TORRINGTON — A mental health reform bill co-sponsored by U.S. Sen. Christopher S. Murphy, D-Conn., is expected to be reviewed and discussed by Congressional committees early next year.
Murphy on Monday led an hourlong roundtable discussion with a variety of medical professionals, state lawmakers, and city and school officials at Charlotte Hungerford Hospital. He said he wanted their input on whether his bill will make the changes necessary to fix a "broken" mental health system.
Murphy said his reform bill has significant momentum in Congress with support from both Democrats and Republicans, in light of the rash of fatal shootings nationwide over the last several years. The bill is co-sponsored with Sen. Bill Cassidy, R-La.
Among those seated at the roundtable Monday was Vicki Coons, who said she hopes the bill emphasizes the importance of early detection of mental illness. She said she has suffered from depression, anxiety, post-traumatic stress disorder and addiction since she was 12.
"By the time I was 20, I was so addicted and so sick I couldn't function in society in a normal way, and that's when I started getting arrested," she said.
Murphy agreed that early detection and intervention are important, as well as the acknowledgement of the link between trauma and mental illness. He also said it is time that mental illness starts being treated at the same high level of expertise and professionalism as physical illnesses.
The bill, first introduced in August, would establish a grant program focused on intensive early intervention for children as young as age 3 who demonstrate significant risk factors for mental illness in adolescence and adulthood, Murphy's Web site states. A second grant program supports pediatrician consultation with mental health teams.
The bill also calls for the appointment of an assistant secretary for mental health and substance abuse within the federal Department of Health and Human Services. It would also ease some privacy restrictions to help parents of adult children obtain more information about their loved one's treatment, allocate more money for research into the causes and treatment of mental illness and remove a rule that bars Medicaid from paying for mental health treatment and physical health treatment on the same day.
Torrington Mayor Elinor C. Carbone, who attended Monday's roundtable, said early detection and intervention are "critical because I think that is going to be the only thing that addresses the long-term costs of" placing a special education student out of district or enrolling one or more at mid-year. Many school districts in Connecticut are hurting financially because of the high cost of special education.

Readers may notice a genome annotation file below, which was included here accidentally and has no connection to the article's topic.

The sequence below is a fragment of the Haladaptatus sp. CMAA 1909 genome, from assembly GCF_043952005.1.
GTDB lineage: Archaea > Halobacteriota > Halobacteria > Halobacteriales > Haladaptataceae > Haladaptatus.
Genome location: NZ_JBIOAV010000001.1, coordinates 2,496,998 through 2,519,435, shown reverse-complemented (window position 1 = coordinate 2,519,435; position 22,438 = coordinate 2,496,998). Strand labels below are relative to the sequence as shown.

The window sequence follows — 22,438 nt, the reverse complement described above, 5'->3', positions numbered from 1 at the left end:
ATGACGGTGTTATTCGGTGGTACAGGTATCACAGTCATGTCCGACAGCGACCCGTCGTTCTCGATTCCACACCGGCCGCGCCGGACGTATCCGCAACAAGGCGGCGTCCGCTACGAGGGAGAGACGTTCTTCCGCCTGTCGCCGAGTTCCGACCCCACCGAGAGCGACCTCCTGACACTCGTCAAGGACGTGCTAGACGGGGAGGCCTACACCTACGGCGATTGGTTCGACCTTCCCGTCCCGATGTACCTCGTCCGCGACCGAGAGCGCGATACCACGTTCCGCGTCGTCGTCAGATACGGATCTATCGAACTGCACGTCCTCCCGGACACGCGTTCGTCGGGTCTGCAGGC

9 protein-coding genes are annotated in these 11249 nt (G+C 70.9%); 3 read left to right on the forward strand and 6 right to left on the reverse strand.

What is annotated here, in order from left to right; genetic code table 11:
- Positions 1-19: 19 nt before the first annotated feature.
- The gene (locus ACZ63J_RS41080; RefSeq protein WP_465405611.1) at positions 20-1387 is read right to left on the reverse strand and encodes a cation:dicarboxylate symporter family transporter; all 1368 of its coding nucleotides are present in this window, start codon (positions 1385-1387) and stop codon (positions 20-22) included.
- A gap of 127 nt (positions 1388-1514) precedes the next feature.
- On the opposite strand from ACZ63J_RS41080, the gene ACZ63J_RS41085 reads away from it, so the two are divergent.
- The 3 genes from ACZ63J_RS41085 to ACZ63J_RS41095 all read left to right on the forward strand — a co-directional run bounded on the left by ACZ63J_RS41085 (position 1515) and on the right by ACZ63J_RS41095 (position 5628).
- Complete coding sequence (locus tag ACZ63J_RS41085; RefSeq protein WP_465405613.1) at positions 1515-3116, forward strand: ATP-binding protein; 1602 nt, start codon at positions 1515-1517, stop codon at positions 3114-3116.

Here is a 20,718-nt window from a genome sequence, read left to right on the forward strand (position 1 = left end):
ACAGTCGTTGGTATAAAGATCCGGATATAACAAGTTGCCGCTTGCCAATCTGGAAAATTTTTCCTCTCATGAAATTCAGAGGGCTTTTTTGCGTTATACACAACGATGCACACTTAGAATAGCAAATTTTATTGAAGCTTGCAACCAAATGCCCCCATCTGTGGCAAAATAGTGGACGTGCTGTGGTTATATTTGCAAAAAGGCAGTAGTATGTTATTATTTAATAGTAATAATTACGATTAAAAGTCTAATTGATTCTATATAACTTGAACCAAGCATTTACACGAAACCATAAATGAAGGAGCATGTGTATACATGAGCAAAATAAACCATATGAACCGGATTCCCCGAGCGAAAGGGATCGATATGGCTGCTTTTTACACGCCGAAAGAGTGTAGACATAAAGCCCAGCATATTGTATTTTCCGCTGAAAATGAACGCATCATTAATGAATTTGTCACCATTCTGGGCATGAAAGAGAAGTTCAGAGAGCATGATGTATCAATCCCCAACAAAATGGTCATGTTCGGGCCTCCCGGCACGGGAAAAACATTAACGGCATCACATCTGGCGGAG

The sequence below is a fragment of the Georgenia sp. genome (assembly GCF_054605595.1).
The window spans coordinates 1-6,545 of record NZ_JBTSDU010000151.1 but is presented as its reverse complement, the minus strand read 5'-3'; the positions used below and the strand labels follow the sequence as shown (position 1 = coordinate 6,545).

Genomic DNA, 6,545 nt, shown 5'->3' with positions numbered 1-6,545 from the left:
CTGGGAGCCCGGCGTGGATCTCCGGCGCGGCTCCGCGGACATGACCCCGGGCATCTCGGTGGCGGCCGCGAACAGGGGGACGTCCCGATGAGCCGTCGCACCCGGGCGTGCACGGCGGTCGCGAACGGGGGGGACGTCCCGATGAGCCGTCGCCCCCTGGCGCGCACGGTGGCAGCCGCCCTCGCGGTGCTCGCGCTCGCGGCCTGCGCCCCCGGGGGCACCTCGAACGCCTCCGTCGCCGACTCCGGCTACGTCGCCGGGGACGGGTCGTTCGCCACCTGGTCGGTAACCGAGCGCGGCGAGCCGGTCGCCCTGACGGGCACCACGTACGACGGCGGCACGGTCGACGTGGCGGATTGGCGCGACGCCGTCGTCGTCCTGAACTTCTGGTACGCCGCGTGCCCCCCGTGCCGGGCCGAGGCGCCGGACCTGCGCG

"If there's room in this bill to identify any other way to direct some of the resources to help offset some of those costs, I think that would go a long way for a lot of the municipalities that bear the burden of funding them," Carbone said.
State Rep. Michelle Cook, D-Torrington, asked whether the bill would address those adults suffering mental illness who refuse help or do not seek it.
Murphy said he has heard many stories about those who decline assistance, yet really need it.
He said there are two ways to address that now: have a court require the person to pursue treatment or call the parents and have them grant permission.
In cases where patients cannot make a decision for themselves, existing law does allow medical professionals and caretakers to share patient information without their consent as long as the decision is in the best interests of the patient, Murphy said.
Murphy said his bill would clarify what best interests means, but said a change to the federal Health Insurance Portability and Accountability Act of 1996 (HIPAA), which protects the privacy of individually identifiable health information, would also "make a big difference." Medical professionals often say they cannot share patient information because of HIPAA.
Brian E. Mattiello, Charlotte Hungerford's vice president for organizational development, said he wondered how the impact or success of Murphy's bill would be measured.
Murphy said that unlike most matters of law, the metric for this bill would not be the amount of money spent or the number of admissions.
"The only thing that matters is how that person feels about themselves and about their life," he said. "This is really about making people feel like they have control of their lives again. So it's really hard to attach a data number to something without talking to that person."